The first paragraph of the Wikipedia article on common law:
Common law (also known as case law or precedent) is law developed by judges through decisions of courts and similar tribunals that decide individual cases, as opposed to statutes adopted through the legislative process or regulations issued by the executive branch.
From this description, it sounds like there can be no authoritative written laws in common law systems because the only source of law is what has previously happened in court rooms. On the other hand, users on this site seem to agree about the specific details of common law systems without the need for citing cases.
In common law systems, are there specific laws? Are they written down? Or are there only previous court rulings?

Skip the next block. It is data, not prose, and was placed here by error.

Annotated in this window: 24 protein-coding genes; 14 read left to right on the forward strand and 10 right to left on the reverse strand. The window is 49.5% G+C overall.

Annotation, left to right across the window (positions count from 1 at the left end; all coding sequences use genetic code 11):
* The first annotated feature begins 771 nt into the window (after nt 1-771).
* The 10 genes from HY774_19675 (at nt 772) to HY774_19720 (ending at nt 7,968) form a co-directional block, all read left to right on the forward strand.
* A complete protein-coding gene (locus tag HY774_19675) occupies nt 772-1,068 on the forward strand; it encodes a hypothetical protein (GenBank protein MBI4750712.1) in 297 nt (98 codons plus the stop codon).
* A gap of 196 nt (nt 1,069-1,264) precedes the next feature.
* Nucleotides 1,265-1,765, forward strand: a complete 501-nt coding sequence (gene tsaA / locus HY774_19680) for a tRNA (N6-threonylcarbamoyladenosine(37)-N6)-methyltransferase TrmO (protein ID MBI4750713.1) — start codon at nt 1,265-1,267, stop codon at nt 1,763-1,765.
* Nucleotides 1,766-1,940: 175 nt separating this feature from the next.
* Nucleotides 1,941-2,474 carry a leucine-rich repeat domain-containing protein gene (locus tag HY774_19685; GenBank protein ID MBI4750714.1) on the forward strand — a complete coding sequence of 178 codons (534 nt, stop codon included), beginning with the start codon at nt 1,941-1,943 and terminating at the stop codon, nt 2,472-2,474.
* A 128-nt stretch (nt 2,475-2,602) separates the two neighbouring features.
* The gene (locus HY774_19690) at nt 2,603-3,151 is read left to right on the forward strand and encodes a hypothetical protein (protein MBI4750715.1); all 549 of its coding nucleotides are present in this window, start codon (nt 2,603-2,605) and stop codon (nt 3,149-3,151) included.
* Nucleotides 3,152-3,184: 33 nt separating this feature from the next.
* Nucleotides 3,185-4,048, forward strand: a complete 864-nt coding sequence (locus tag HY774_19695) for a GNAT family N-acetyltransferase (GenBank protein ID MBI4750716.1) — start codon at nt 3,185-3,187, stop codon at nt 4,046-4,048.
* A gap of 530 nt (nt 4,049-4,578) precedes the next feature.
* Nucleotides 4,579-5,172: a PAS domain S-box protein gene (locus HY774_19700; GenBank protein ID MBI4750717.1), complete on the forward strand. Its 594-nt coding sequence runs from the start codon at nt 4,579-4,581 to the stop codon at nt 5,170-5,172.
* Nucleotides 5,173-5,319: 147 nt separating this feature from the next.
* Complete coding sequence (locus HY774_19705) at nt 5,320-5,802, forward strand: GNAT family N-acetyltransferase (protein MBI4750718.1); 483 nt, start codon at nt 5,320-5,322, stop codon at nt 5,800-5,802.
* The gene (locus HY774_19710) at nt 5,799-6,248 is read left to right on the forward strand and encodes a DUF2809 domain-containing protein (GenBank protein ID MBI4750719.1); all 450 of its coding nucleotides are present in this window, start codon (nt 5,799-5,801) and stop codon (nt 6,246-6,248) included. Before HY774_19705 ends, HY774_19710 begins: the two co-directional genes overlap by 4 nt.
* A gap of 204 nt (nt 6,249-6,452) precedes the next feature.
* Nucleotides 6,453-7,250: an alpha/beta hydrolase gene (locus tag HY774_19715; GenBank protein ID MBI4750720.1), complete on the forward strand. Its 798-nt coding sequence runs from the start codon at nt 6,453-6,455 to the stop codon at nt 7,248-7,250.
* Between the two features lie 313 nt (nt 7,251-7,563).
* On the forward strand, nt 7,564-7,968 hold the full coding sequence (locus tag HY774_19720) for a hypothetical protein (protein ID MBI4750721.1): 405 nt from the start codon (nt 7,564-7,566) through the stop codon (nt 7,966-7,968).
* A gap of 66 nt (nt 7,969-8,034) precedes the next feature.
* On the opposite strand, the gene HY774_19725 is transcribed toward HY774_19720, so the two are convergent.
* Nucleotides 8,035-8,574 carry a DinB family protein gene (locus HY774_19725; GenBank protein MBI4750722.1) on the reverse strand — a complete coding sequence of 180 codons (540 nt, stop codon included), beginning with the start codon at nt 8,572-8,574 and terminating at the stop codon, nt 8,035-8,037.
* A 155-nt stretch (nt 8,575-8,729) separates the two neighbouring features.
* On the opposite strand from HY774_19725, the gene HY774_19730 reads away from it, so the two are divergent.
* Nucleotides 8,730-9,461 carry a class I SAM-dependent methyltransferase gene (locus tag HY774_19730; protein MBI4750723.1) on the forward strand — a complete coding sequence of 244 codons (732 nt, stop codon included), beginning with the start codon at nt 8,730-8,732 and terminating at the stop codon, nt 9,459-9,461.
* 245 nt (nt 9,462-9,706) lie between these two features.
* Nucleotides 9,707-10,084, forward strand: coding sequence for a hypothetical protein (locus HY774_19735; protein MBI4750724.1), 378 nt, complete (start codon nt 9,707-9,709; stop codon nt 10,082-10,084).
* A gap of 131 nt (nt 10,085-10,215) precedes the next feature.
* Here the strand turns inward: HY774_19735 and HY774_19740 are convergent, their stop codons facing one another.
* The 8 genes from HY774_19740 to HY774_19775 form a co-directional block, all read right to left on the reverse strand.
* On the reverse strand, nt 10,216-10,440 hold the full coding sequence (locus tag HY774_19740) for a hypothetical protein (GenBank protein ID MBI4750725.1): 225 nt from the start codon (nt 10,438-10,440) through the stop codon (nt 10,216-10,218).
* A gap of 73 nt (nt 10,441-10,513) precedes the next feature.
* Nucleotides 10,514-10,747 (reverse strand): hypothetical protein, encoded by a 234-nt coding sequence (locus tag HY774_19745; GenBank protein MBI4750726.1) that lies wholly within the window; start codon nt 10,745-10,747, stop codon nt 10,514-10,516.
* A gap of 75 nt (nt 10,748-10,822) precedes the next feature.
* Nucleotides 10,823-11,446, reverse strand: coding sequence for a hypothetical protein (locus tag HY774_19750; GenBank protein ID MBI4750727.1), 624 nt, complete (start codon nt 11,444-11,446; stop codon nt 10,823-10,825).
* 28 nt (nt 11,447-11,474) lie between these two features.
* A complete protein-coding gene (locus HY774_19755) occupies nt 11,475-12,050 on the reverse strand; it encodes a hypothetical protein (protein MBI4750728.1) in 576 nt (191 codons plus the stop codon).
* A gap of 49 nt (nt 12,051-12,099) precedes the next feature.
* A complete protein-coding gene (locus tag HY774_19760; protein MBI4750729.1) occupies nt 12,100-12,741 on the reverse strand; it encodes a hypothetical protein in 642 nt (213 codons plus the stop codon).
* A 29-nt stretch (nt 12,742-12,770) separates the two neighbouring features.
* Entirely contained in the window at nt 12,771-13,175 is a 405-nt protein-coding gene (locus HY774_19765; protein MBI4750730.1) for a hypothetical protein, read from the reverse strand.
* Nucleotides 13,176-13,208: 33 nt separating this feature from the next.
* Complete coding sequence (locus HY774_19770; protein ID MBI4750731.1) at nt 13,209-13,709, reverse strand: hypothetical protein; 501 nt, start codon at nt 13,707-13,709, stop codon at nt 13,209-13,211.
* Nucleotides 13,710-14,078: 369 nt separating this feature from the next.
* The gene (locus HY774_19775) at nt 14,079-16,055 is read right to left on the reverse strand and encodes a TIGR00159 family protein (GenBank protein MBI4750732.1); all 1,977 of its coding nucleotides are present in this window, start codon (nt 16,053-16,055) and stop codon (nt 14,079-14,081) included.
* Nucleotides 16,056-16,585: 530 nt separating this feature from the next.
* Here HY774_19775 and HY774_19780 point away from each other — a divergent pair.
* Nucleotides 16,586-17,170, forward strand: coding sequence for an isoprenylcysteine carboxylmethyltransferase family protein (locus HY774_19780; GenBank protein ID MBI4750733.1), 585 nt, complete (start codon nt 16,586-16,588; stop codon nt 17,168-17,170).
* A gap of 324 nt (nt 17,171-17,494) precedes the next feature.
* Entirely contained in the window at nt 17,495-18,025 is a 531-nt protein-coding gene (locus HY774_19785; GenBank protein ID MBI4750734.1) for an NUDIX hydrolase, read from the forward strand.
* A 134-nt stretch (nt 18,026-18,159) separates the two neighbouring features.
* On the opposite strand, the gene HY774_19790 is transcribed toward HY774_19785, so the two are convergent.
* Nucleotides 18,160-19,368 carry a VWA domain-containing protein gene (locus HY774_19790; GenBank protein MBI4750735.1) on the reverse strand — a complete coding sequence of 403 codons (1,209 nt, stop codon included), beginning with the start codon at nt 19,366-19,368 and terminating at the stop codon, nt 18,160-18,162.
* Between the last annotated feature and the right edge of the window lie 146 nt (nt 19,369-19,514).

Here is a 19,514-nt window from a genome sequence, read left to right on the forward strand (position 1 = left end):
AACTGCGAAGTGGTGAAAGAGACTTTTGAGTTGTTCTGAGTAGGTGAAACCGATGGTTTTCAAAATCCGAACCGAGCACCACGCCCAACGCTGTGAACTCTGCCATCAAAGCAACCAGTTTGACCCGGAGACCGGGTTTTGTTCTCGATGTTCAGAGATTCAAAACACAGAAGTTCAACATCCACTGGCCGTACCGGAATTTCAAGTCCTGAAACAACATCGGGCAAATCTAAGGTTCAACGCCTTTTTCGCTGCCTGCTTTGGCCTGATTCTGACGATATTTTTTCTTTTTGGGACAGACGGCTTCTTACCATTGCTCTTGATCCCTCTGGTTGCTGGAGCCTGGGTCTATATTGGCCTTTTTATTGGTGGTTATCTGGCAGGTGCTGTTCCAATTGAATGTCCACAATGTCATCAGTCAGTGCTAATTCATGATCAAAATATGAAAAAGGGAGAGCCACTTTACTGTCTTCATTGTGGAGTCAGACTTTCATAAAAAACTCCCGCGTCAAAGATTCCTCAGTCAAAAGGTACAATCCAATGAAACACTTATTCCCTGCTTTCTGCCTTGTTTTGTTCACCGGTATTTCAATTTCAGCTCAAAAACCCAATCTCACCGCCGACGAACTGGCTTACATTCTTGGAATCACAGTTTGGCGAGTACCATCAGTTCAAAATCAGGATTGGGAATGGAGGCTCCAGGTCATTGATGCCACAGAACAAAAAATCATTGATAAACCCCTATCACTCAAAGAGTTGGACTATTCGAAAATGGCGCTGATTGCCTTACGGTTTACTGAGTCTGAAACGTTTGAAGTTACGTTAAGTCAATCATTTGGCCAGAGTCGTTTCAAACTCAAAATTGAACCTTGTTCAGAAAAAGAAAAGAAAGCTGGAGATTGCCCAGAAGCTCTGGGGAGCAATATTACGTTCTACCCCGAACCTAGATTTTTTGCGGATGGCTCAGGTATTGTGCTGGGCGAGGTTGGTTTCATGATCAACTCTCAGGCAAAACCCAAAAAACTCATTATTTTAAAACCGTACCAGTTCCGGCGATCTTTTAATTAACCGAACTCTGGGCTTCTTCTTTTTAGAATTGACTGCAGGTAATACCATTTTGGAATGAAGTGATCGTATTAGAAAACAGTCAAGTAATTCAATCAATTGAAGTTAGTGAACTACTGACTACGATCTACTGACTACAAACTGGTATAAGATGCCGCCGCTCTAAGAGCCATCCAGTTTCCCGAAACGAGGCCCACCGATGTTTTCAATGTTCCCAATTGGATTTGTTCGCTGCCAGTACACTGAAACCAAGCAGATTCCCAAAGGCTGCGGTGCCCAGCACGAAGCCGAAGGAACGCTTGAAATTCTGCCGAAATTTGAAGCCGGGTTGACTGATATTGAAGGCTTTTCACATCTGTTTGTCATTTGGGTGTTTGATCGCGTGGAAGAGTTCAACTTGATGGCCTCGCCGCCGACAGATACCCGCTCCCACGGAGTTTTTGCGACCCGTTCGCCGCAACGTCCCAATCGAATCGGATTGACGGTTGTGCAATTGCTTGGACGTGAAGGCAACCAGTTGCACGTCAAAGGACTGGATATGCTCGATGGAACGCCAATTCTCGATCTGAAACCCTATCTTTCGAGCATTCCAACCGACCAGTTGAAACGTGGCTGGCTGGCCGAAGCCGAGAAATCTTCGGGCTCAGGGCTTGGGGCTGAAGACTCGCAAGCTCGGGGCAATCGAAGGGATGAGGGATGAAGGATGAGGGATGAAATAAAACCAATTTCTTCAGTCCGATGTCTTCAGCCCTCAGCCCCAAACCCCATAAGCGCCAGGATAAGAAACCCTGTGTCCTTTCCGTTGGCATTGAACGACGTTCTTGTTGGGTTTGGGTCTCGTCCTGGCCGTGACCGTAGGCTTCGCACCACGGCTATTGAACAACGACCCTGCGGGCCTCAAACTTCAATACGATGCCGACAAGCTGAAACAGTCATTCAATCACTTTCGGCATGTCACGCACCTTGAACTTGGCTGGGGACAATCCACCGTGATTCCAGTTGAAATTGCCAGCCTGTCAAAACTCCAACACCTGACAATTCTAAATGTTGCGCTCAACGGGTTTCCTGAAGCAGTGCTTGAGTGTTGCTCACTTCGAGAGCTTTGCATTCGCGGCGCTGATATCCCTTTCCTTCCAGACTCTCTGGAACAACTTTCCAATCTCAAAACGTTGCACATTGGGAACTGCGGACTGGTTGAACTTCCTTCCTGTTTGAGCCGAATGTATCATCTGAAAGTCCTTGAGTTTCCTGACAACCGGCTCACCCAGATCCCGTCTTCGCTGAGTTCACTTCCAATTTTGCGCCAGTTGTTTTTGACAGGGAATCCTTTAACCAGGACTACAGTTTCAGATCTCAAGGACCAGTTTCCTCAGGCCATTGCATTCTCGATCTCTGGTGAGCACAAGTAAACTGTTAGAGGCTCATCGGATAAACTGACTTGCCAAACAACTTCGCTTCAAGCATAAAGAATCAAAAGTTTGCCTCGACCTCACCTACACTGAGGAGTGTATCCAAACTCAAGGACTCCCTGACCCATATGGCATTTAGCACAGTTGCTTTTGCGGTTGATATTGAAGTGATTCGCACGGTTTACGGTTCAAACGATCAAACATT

The Wikipedia article does refer to laws written by common law legislatures:
For that reason, civil law statutes tend to be somewhat more detailed than statutes written by common law legislatures—but, conversely, that tends to make the statute more difficult to read (the United States tax code is an example).
It also describes New York law regarding contracts as highly detailed, which suggests a written document. Both are these greatly add to my confusion.
My best guess is that in common law systems there are documents which describe precedents that have been set but that these documents have no legal weight themselves. I didn't think there were unwritten laws in the United States though so I'm not at all confident about that guess.